Senior Member
Touch sensing technology is far more involved than the simple capacitative touch switching that is accomplishable with a PICAXE chip. I was drawn into this by the very substantial difference in operational stability between what I could achieve with PICAXE chips and the astonishing stability and reliability of the touch switches on the outside of my car. My car locks by touching the front of the door handle; it unlocks when it detects my hand on the inside of the handle, ready to pull open. It works whether I have my gloves on or not; when the handle is wet or dry or even frost-covered. In the heat of summer or the freezing depths of winter, the touch control remains always reliable. Looking into the technology reveals a number of very sophisticated dedicated capacitative touch switch integrated circuits - quite an array of them made by MicroChip. One has to recognise that the PICAXE chip is primarily a tool for education and the incorporation of the touch feature in the latest chips is fascinating and useful but can never be a match for the complex algorithms built into the dedicated touch controllers. Issues with noise immunity, cross-talk and so forth remain. Nevertheless, a useful document entitled "Techniques for Robust Touch Sensing Design" is published by Microchip and gives some useful guidelines on the actual sensor plate design.


Senior Member

using say 100kohm to protect the chip.
Well, Ohms Law says 10 kV and 100 kohms gives 100 mA, with a time constant of 100 ms (with 1 nF); I don't know if a PICaxe will always stand that. Maybe rubber soles and nylon carpets are less common than they used to be, but most chips are still supplied in Electrostatic protection packaging. ;)

Yes, it's interesting that Microchip make some excellent "dedicated" chips ("linear" thermistors are another example), yet IMHO the PIC{axe} implementations are sometimes rather "horrid" (particularly readinternaltemp). Perhaps it's to try to sell their dedicated chips?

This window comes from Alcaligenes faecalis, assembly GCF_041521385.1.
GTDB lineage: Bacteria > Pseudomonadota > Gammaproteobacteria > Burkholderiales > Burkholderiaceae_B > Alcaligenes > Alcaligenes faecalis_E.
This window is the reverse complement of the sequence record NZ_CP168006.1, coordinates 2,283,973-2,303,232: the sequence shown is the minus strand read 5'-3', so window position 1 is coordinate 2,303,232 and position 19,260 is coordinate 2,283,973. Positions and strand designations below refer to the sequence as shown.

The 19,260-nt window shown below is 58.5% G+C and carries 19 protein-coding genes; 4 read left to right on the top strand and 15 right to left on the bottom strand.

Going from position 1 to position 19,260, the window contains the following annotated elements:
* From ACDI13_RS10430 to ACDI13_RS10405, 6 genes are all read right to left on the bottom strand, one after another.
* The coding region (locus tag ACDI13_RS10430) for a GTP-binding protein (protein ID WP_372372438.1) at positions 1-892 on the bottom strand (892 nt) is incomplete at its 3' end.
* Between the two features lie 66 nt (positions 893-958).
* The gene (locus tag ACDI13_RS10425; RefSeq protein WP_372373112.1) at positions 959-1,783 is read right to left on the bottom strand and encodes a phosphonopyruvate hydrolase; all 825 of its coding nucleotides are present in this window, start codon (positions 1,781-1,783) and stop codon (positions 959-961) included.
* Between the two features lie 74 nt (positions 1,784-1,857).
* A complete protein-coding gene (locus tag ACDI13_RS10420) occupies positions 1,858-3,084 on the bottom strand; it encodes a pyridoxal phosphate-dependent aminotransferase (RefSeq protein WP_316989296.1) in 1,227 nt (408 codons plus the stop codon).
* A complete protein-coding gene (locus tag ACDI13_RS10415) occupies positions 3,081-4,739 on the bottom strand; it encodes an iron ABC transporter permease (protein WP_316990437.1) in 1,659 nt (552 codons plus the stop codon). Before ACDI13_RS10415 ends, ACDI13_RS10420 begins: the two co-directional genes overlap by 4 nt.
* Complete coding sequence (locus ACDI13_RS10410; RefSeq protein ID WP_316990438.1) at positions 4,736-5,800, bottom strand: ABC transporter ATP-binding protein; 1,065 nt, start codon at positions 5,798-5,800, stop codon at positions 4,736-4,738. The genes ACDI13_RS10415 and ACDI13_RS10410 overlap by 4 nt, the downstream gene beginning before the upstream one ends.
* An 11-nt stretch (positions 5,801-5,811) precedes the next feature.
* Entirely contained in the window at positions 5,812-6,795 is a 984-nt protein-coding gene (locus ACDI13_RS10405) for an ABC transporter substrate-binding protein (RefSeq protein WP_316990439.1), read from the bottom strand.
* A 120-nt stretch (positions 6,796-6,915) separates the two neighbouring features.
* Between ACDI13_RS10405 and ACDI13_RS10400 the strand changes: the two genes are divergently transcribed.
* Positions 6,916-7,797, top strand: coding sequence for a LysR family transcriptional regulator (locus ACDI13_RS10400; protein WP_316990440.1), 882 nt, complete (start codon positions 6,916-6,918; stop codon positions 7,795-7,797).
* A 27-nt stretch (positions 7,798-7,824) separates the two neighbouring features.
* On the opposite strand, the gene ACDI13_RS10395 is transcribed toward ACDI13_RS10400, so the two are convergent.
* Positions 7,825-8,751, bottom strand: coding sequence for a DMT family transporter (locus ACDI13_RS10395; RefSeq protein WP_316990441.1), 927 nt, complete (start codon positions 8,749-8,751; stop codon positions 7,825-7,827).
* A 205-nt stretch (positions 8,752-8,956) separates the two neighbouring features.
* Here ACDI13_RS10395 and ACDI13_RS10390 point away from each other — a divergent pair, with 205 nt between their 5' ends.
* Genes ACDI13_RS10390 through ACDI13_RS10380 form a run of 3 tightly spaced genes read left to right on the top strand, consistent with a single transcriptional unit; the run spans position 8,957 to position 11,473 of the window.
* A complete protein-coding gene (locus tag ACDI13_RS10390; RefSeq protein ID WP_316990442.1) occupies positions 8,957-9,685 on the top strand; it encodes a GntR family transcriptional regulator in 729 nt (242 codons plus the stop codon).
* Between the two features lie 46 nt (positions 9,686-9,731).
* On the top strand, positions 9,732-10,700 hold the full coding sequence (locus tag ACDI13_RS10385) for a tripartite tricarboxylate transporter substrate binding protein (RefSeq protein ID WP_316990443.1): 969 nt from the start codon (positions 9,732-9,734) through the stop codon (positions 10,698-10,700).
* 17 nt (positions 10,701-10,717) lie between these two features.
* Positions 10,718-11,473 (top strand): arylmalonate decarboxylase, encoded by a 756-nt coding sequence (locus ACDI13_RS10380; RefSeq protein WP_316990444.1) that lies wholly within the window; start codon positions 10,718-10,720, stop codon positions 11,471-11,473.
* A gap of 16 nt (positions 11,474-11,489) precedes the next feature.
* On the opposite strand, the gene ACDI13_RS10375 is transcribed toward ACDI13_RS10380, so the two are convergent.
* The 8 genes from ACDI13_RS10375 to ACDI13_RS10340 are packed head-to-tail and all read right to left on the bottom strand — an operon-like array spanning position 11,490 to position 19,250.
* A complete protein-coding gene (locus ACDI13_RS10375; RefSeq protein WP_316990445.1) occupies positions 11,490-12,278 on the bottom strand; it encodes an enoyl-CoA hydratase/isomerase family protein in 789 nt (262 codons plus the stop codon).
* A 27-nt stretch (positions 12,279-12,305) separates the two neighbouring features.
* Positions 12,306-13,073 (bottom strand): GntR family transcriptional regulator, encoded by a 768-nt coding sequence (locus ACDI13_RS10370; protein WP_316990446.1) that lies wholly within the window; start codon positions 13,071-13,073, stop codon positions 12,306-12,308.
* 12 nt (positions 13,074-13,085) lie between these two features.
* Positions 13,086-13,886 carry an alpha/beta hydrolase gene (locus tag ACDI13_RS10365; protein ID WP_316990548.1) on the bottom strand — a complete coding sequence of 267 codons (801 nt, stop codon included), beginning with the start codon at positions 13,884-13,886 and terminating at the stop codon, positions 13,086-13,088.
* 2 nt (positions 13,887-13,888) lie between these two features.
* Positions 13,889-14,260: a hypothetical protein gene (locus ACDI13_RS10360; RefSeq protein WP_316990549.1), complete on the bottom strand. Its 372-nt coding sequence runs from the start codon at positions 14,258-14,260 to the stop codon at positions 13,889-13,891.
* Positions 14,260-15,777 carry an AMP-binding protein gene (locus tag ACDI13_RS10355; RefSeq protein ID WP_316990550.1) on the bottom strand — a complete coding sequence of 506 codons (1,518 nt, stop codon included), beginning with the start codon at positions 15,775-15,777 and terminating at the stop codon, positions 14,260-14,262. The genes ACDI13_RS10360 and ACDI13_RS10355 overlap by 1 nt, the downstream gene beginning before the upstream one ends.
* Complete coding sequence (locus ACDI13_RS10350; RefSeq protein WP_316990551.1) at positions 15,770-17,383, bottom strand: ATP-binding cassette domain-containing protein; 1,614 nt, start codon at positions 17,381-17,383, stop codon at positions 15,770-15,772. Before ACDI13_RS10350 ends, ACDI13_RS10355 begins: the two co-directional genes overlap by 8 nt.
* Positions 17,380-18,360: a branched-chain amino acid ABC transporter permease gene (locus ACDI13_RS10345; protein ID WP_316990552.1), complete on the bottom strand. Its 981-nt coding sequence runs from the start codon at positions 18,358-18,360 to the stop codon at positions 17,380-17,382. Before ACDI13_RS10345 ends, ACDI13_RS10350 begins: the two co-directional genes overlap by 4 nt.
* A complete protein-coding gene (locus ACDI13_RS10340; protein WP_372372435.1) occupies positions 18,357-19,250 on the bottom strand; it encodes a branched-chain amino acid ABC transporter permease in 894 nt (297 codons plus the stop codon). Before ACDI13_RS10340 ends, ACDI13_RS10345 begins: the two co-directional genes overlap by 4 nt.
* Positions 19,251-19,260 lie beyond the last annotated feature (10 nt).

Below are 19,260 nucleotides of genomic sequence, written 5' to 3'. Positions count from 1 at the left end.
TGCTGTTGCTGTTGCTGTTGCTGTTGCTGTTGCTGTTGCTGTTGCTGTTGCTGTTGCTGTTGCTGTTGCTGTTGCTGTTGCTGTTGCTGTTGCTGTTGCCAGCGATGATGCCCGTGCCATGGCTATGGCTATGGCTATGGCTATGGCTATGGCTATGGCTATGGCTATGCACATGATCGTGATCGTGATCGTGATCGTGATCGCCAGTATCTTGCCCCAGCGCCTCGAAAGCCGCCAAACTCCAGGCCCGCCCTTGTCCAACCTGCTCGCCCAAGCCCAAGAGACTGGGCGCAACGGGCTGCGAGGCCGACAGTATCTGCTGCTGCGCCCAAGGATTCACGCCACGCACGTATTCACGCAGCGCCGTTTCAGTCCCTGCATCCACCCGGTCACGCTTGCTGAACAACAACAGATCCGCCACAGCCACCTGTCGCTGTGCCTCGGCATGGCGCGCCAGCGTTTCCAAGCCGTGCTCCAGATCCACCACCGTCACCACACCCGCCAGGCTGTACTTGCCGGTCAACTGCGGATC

Personally, I'd only ever use touch16 not touch. But there are plenty of Microchip Application Notes on touch sensing (and more information in the relevant "base" PIC Data Sheets), which makes one wonder: Why so many? ;)

Cheers, Alan.
Yes, Why so many application notes? May be because it is obviously A LOT more complicated than using a mech switch.

Regarding chip protection, the PIC12F683 (08M) datasheet specifies max 20mA continous input clamp current. May be the series resistor should be increased to 1Mohm.

To conclude so far: If I were to make a professional product, I would certainly go with you, Alan, but doing a hobby project, - if the chip is safe, it works well and is the simplest solution in my project ... I just can't resist this experiment!


Senior Member
@inglewoodpete: Thanks for that VERY interesting and useful chart. I've played with the touch sensor a bit and the calibration definitely changes day to day. Factors seem to include humidity, moon phase, biorhythm, and sun spot activity. Nonetheless they are magical and fun to play with. Dedicated touch sensor modules are also rife on Ebay. They are cheap and work great, but the touch pads are too close for my big fingers.

Below is a fun application I came up with using three penny touch sensors on a 20M2.